Teletalk – India Today


*Talent may not be enough – to perform on the tube. It used to be ‘who you know’. Soon, it may be your caste. The fourth standing committee on Dr B.R. Ambedkar’s birth centenary celebrations has asked for a record of the “caste background” of artistes used on television and radio. An extract from the circular number 92/4/92-PXI from the directorate-general calls for the “maintenance of caste-wise details of artistes in Doordarshan and AIR so as to improve the deployment of SCs and STs in DD/AIR programmes”. The details are being collected. Many DD kendras say they have no such system of monitoring. The controller of production has written to the I&B Ministry saying this exercise “may not be in the larger interests… in a professional organisation like Doordarshan”. No cast(e)ing couches, please.

Still from Adi Mimansa: a taste of the good things ahead

*With Star TV all set to beam down programmes in Hindi, some people are finally waking up in DD. One of the coming coups is the telecast ofThe Godfather – the Complete Novel for Television, Francis Ford Coppola’s television marathon with the same star cast of Marlon Brando and Al Pacino. The series had an adventurous time getting to Indian television. The Bombay producer offering the series refused to let the tapes out of his hands, for fear of piracy, preferring to fly down with it and watch closely. Fortunately, such programmes will be taken out of the owl hour and shown after the English news. The other change: Friday evenings are for the movies. Good films as well as old classics. Sai Paranjpai’sAnghuta Chhap, Budhadeb Dasgupta’sBagh Bahadurand A.K. Bir’sAdi Mimansahave already been telecast.Adi Mimansawas made just last year and screened at the film festival in Bangalore in January.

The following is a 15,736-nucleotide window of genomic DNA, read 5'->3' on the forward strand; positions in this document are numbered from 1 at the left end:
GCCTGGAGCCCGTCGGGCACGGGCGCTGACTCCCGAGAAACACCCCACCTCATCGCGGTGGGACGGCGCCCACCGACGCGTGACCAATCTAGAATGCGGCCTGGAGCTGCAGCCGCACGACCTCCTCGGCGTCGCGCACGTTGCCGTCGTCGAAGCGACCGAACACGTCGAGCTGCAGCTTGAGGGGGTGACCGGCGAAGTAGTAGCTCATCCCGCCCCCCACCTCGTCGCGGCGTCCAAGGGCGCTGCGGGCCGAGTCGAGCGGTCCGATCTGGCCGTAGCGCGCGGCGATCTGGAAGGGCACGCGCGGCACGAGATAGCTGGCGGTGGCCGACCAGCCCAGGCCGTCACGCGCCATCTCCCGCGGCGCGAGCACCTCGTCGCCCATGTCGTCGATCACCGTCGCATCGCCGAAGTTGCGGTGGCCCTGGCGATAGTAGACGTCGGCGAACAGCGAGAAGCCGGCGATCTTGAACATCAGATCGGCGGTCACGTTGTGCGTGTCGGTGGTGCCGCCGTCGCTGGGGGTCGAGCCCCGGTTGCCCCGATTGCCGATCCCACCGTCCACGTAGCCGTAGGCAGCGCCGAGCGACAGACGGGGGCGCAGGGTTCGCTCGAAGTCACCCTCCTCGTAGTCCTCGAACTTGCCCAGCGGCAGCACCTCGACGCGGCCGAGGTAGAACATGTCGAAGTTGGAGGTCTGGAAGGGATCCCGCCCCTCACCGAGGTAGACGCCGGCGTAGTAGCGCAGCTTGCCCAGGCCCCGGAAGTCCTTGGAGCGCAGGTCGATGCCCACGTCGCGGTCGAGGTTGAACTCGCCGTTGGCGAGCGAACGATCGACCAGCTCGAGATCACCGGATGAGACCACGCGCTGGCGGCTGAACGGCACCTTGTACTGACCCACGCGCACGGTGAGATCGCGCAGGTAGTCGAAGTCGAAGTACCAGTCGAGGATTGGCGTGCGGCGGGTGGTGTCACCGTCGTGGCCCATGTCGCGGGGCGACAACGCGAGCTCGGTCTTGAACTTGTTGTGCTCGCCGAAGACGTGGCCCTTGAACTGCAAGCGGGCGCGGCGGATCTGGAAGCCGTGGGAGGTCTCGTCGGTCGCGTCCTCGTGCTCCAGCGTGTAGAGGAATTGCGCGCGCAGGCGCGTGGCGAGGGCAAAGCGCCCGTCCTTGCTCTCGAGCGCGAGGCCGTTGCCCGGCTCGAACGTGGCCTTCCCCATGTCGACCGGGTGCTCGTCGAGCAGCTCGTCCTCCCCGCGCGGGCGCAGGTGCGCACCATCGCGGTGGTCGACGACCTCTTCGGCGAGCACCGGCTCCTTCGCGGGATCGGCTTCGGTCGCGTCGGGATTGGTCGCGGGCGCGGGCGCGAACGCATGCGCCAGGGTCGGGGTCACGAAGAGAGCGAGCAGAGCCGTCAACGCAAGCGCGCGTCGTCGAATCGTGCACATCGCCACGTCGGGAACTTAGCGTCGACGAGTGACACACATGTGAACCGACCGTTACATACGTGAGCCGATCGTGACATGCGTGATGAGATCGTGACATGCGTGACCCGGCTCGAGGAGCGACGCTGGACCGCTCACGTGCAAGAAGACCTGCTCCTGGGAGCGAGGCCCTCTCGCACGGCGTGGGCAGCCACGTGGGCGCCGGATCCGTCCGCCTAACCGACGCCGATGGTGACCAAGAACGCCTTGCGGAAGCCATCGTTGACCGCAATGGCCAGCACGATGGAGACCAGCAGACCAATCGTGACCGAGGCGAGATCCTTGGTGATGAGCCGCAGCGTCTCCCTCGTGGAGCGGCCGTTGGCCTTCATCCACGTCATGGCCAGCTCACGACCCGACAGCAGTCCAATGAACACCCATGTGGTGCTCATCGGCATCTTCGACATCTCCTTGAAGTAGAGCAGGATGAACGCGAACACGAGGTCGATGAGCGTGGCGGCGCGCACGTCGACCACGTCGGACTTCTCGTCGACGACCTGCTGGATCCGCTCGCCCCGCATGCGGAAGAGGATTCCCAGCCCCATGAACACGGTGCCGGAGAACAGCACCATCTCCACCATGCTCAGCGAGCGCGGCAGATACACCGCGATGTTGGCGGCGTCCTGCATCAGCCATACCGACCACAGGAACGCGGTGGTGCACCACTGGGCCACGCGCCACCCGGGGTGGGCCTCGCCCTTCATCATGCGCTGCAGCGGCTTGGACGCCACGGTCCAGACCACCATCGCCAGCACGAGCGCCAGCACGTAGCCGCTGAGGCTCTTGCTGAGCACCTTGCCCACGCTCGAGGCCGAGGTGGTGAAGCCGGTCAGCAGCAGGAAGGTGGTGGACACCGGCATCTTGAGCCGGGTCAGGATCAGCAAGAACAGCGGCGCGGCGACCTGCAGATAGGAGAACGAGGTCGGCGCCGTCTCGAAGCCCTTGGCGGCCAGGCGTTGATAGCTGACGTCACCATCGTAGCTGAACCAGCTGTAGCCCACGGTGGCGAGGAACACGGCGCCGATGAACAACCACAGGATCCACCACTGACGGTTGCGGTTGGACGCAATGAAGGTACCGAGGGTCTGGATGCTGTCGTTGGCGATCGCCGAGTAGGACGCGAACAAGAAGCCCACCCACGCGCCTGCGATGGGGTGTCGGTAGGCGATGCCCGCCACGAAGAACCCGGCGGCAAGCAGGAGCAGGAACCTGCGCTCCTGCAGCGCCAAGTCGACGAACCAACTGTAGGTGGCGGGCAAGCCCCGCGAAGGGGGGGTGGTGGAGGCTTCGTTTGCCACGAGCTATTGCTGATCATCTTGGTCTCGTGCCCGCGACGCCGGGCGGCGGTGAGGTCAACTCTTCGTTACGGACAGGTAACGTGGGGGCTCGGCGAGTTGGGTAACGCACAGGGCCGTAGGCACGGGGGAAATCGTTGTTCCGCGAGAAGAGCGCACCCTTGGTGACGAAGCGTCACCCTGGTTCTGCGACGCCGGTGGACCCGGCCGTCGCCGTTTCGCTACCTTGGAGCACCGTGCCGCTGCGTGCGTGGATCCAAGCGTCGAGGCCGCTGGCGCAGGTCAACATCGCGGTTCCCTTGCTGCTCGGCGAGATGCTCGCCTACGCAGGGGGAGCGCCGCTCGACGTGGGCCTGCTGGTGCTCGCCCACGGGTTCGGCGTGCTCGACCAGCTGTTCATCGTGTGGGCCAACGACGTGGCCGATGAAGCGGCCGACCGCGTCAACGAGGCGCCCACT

Still from The Godfather: DD’s telecasting coup

*After the Serial Scamgate, it’s Filmgate. The broom’s stirred up a lot of the dirt – sorry, dust – in Mandi House. About half a dozen officials involved in the selection of films for telecast – DD forks out over Rs 15 lakh – a week were swept out. Apparently, the system of kickbacks had become so entrenched that it was fattening the bank accounts of DD employees and their partners outside DD. The “system” was foolproof, with different methods of extorting money, explains a senior DD official. Method 1: ask the producer for money to give his film priority. Method 2: ask a person who has been in the “Q” for years for the rights to his film, buy it and then rush to Delhi and “buy” your way in. Method 3: somebody at the Delhi Kendra will say the tape is technically not good and slip in a “substitute”. Method 4: after the telecast, delay payment and send a letter on a false letterhead claiming rights to the film. Litigation follows and the one who greases the palms gets the payment. Method 5: switch the film’s category from “A” to “U”, which will make a difference of over Rs 3 lakh. No wonder DD’s been showing lousy films.

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